The Olympic Pursuit of Health and Fitness

Olympics and Health

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As I watched some of the world’s best athletes compete last month, I started thinking about all of the time, energy and resolve they devoted over the past four years to earn a brief, but well-deserved moment in the spotlight. Spotlights that may last as little as a few minutes (think skiing, ice skating, or snowboarding). And from there, only three of the top eight or ten competitors from across the world actually win a medal. Considering odds like that, I am amazed that anyone would want to devote that much time for a payoff that seems so distant. But thousands of athletes do. Every four years. And here’s what we can learn from their efforts:

The Power of a Motivation and a Belief

While only one person can win the gold medal every four years for an event, there are hundreds, if not thousands of Olympic hopefuls imagining, and believing, that they have what it takes to be the one to win it. And with the strength of their convictions, they train for years to have the opportunity to bring the dream to fruition.

Similarly, you must ask yourself what motivations you have driving you to improve your physical activity or eating habits. It could be running a 5K, feeling better about yourself, setting a good example for your children or wanting to make sure you’re able to enjoy your golden years just as much as (if not more than) your younger ones. When you find the right motivation for yourself, you will sense that something inside you has changed; an internal switch has been turned on that makes living more healthfully an easier decision. I call this moment “Flipping the switch.” Everyone’s switch is different and it may change over time. The key is to explore in this moment, what is so important to you, that it’s worth living healthier for. Then go get it!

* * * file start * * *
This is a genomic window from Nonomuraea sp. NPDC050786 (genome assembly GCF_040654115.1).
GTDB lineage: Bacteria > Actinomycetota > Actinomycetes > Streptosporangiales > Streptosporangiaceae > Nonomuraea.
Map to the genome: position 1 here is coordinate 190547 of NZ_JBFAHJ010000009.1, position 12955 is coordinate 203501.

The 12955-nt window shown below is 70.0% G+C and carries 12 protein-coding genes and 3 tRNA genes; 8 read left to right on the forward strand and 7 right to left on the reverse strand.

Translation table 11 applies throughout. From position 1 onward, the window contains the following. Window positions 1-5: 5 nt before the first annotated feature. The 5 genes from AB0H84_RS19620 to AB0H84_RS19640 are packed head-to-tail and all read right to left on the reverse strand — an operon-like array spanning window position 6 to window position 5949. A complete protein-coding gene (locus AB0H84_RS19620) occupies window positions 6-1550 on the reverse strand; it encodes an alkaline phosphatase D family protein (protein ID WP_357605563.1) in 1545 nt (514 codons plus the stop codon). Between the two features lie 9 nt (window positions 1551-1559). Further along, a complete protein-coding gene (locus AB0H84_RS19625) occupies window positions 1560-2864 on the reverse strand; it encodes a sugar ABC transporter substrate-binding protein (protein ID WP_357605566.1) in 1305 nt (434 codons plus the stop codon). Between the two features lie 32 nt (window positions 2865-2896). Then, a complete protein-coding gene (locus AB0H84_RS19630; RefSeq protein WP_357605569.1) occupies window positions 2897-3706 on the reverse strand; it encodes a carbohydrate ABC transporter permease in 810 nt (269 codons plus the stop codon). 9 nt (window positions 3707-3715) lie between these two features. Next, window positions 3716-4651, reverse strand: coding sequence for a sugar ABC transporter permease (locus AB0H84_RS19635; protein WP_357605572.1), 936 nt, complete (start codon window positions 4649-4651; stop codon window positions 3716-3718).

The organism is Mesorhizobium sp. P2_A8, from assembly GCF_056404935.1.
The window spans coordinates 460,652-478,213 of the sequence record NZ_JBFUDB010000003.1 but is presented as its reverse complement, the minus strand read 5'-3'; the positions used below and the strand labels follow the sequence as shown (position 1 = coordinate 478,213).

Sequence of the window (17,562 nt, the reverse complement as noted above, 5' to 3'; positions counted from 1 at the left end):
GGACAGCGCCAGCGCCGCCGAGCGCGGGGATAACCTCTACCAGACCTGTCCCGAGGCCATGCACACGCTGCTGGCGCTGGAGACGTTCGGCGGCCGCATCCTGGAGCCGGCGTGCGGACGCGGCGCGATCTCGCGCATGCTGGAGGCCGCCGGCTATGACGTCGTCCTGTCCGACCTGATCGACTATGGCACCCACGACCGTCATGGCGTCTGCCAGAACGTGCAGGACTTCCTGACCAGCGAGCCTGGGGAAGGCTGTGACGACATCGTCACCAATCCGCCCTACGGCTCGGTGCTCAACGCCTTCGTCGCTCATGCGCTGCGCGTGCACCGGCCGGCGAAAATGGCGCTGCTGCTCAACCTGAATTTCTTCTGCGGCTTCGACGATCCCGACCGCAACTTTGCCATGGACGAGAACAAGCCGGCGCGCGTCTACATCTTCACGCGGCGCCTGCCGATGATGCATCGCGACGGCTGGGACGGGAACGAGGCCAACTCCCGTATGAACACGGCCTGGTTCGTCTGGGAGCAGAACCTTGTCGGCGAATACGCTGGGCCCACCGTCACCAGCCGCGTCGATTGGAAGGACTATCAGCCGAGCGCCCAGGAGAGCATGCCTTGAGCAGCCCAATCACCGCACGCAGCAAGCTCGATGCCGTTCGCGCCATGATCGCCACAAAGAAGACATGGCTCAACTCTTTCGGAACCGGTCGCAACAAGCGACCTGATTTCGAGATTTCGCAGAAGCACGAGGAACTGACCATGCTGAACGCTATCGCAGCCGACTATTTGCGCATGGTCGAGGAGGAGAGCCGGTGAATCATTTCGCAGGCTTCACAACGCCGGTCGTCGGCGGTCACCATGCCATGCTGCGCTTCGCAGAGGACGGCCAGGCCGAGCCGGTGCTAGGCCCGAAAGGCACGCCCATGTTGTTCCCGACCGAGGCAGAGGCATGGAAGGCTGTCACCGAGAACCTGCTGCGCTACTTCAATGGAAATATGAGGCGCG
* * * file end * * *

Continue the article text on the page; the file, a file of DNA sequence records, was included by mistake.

Focus on Your Strengths

(This example is slightly outdated, but works well.) Being six feet, four inches tall with a long torso, a huge wingspan and hypermobile joints, Michael Phelps was designed to have the potential to be a great swimmer, not necessarily a great gymnast or Olympic weightlifter. And so he trained to become arguably the best Olympic swimmer the world has ever known. If he trained every day of his life, could he have become a good gymnast or weightlifter? Probably. But the best ever? Probably not.

So when you’re choosing what changes to make to improve your eating or physical activity habits, consider your strengths:

  • – Do you like to cook? Try preparing a few big-batch, healthy meals to eat throughout the week. Or try looking up and cooking some new, healthy recipes that look tasty. Or make it a point to try cooking with a new fruit or vegetable every week.
  • – Always on the run but don’t mind eating your fruits and veggies? Make it a point to pack or pick-up some healthy snacks to have with you every day that have a fruit or vegetable in them. Or review the menus of restaurants you frequently go to and determine the healthiest options available that you may enjoy eating.
  • – Prefer to focus more on physical activity? Review your weekly habits for opportunities to sit less, walk more, or get one extra workout in. The best changes to make are the ones that are easiest for you to do.

Results Come From Preparation and Practice

Olympians spend the majority of their lives preparing and practicing for the Games. They create training plans. They spend hours practicing daily. Many even meditate and imagine themselves successfully performing in the Olympics (visualization has been shown to have very positive results in high-stress situations such as in competitions, when speaking in public or when dealing with a food craving or temptation). But remember, even the best swimmers, skiers and hockey and basketball players did not know how to swim, ski, skate or shoot a basketball at some point in their life. They had to learn it. And then practice to get good at it.

Eating better or becoming more physically active usually requires learning new skills or improving upon some of current ones (i.e. your strengths). Learning to cook a new vegetable, tracking your energy to determine when you’re tired and can be most benefited by a healthy snack, learning how to perform a few new exercises or assessing your daily routine to find ways to walk more. All of these changes are probably not a part of your current daily routine, therefore it will take time and effort to integrate them (but do choose the easiest one for you).

The first step is creating a simple, but detailed plan on how you’re going to make the change. If you’re going to workout one more day per week, what day will it be? When will you do it? For how long? What exercises will you do? Will you go with a workout buddy? The more details you can determine ahead of time, the more likely you are to actually do it.